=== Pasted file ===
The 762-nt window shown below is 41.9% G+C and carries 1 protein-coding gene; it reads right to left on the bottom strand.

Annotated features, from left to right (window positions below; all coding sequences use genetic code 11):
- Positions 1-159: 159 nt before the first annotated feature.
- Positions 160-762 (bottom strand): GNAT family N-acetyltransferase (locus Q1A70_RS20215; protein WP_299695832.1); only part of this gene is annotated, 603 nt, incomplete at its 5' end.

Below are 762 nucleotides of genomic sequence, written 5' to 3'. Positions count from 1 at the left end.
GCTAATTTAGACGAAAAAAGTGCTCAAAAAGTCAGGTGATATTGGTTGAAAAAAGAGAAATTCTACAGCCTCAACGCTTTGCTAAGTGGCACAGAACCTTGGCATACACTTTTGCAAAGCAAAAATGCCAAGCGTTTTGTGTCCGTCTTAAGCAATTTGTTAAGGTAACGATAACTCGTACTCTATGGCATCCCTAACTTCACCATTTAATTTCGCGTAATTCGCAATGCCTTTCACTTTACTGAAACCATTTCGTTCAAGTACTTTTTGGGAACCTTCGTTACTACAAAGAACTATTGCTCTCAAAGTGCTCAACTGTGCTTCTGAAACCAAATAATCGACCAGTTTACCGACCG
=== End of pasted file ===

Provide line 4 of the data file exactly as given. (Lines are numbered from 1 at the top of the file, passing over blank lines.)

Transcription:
- Positions 160-762 (bottom strand): GNAT family N-acetyltransferase (locus Q1A70_RS20215; protein WP_299695832.1); only part of this gene is annotated, 603 nt, incomplete at its 5' end.